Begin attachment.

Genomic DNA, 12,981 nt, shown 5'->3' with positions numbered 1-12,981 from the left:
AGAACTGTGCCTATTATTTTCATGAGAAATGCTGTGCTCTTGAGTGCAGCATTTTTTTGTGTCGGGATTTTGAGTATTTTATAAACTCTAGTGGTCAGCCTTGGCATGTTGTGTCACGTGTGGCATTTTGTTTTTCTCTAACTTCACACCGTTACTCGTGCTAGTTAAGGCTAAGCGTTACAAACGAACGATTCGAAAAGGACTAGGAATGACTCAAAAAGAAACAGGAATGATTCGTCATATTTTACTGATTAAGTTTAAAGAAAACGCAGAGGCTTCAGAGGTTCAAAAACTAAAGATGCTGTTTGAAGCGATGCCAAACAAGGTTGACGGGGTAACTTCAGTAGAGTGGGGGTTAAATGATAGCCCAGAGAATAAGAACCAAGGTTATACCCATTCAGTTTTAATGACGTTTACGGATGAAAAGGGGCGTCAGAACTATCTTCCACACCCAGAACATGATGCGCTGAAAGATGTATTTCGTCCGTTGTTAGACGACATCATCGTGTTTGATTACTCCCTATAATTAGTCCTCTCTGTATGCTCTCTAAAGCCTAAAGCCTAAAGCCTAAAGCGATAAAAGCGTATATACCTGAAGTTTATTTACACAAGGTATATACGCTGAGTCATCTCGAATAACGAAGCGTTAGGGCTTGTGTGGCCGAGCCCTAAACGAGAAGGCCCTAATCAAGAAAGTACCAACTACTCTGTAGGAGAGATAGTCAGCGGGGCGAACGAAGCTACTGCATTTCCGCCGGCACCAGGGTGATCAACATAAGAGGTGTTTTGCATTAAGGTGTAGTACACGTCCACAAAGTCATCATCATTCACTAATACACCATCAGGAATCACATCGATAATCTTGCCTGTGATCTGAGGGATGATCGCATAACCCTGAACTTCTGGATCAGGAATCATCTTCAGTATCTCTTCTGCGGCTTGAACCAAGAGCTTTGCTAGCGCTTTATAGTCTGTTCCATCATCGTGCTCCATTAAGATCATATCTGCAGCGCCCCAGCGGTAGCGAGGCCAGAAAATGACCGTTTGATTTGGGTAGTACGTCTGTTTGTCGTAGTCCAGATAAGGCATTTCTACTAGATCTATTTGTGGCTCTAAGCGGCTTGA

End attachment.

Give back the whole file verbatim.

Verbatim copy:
Genomic DNA, 12,981 nt, shown 5'->3' with positions numbered 1-12,981 from the left:
AGAACTGTGCCTATTATTTTCATGAGAAATGCTGTGCTCTTGAGTGCAGCATTTTTTTGTGTCGGGATTTTGAGTATTTTATAAACTCTAGTGGTCAGCCTTGGCATGTTGTGTCACGTGTGGCATTTTGTTTTTCTCTAACTTCACACCGTTACTCGTGCTAGTTAAGGCTAAGCGTTACAAACGAACGATTCGAAAAGGACTAGGAATGACTCAAAAAGAAACAGGAATGATTCGTCATATTTTACTGATTAAGTTTAAAGAAAACGCAGAGGCTTCAGAGGTTCAAAAACTAAAGATGCTGTTTGAAGCGATGCCAAACAAGGTTGACGGGGTAACTTCAGTAGAGTGGGGGTTAAATGATAGCCCAGAGAATAAGAACCAAGGTTATACCCATTCAGTTTTAATGACGTTTACGGATGAAAAGGGGCGTCAGAACTATCTTCCACACCCAGAACATGATGCGCTGAAAGATGTATTTCGTCCGTTGTTAGACGACATCATCGTGTTTGATTACTCCCTATAATTAGTCCTCTCTGTATGCTCTCTAAAGCCTAAAGCCTAAAGCCTAAAGCGATAAAAGCGTATATACCTGAAGTTTATTTACACAAGGTATATACGCTGAGTCATCTCGAATAACGAAGCGTTAGGGCTTGTGTGGCCGAGCCCTAAACGAGAAGGCCCTAATCAAGAAAGTACCAACTACTCTGTAGGAGAGATAGTCAGCGGGGCGAACGAAGCTACTGCATTTCCGCCGGCACCAGGGTGATCAACATAAGAGGTGTTTTGCATTAAGGTGTAGTACACGTCCACAAAGTCATCATCATTCACTAATACACCATCAGGAATCACATCGATAATCTTGCCTGTGATCTGAGGGATGATCGCATAACCCTGAACTTCTGGATCAGGAATCATCTTCAGTATCTCTTCTGCGGCTTGAACCAAGAGCTTTGCTAGCGCTTTATAGTCTGTTCCATCATCGTGCTCCATTAAGATCATATCTGCAGCGCCCCAGCGGTAGCGAGGCCAGAAAATGACCGTTTGATTTGGGTAGTACGTCTGTTTGTCGTAGTCCAGATAAGGCATTTCTACTAGATCTATTTGTGGCTCTAAGCGGCTTGA